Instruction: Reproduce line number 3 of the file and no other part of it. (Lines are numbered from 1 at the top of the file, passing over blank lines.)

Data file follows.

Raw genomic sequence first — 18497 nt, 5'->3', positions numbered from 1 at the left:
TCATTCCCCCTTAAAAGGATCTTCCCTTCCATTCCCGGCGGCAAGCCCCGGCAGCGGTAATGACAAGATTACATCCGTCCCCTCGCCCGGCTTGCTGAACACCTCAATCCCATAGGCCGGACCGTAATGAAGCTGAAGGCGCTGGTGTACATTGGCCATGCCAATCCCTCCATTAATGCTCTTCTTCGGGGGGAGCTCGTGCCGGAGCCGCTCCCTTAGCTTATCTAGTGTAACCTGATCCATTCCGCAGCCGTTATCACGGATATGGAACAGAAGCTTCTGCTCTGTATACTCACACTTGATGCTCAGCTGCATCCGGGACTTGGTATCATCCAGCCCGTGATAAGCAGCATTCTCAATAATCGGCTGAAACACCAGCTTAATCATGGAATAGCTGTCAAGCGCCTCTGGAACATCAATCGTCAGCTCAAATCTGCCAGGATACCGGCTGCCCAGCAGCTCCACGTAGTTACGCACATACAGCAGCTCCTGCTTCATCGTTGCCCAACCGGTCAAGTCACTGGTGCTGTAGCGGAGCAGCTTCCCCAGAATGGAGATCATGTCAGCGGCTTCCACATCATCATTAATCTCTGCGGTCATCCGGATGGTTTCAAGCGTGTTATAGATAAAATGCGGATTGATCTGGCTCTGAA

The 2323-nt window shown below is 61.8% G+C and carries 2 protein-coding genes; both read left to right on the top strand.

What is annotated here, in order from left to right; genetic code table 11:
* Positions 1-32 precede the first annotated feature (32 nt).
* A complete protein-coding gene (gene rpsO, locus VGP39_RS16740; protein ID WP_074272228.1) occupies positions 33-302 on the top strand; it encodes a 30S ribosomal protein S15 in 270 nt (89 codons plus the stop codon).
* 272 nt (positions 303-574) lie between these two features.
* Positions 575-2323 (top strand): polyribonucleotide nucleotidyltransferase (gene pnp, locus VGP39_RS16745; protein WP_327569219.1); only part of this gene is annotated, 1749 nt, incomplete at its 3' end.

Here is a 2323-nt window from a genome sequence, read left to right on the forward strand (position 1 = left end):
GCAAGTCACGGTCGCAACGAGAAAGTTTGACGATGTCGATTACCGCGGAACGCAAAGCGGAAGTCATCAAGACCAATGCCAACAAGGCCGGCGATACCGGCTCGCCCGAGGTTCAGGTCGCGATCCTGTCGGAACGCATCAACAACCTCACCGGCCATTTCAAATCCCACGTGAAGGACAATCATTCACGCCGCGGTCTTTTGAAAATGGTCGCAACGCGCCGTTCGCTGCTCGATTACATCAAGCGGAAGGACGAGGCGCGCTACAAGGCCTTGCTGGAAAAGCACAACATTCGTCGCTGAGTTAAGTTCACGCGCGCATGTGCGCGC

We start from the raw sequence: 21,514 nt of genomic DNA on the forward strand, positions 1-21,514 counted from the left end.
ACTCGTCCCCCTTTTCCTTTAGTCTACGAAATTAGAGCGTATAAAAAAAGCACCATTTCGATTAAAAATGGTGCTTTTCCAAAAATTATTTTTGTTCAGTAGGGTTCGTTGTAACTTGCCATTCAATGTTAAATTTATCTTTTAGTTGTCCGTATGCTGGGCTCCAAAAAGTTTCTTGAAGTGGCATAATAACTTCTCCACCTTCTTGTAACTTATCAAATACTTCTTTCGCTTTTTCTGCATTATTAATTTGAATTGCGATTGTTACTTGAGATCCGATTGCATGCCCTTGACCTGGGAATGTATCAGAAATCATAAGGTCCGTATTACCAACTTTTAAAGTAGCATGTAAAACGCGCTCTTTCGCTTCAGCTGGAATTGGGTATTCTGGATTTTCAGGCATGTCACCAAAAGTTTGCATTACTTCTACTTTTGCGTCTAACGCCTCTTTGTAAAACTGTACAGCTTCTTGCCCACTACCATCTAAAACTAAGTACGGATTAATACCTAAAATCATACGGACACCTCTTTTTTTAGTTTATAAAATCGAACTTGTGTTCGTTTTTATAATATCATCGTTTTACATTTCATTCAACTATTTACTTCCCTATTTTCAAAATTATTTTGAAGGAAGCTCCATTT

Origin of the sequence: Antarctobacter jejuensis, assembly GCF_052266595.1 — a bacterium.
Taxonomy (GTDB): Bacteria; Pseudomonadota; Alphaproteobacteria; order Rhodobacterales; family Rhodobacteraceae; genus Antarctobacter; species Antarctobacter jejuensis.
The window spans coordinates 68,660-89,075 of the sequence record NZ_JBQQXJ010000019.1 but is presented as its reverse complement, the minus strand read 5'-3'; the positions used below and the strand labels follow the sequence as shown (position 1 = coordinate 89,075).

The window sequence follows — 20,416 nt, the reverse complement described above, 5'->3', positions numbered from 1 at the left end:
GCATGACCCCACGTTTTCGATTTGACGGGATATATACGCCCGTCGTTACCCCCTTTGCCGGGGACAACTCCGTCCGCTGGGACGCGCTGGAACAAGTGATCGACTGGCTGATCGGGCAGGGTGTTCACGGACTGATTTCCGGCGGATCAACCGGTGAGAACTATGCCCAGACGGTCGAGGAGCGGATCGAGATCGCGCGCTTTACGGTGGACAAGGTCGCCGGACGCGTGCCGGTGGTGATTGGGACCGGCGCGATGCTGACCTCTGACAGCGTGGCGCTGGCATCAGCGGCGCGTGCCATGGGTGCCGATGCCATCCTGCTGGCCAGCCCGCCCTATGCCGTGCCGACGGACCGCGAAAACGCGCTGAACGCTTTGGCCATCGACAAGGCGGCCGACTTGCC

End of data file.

The 2323-nt window shown below is 61.8% G+C and carries 2 protein-coding genes; both read left to right on the top strand.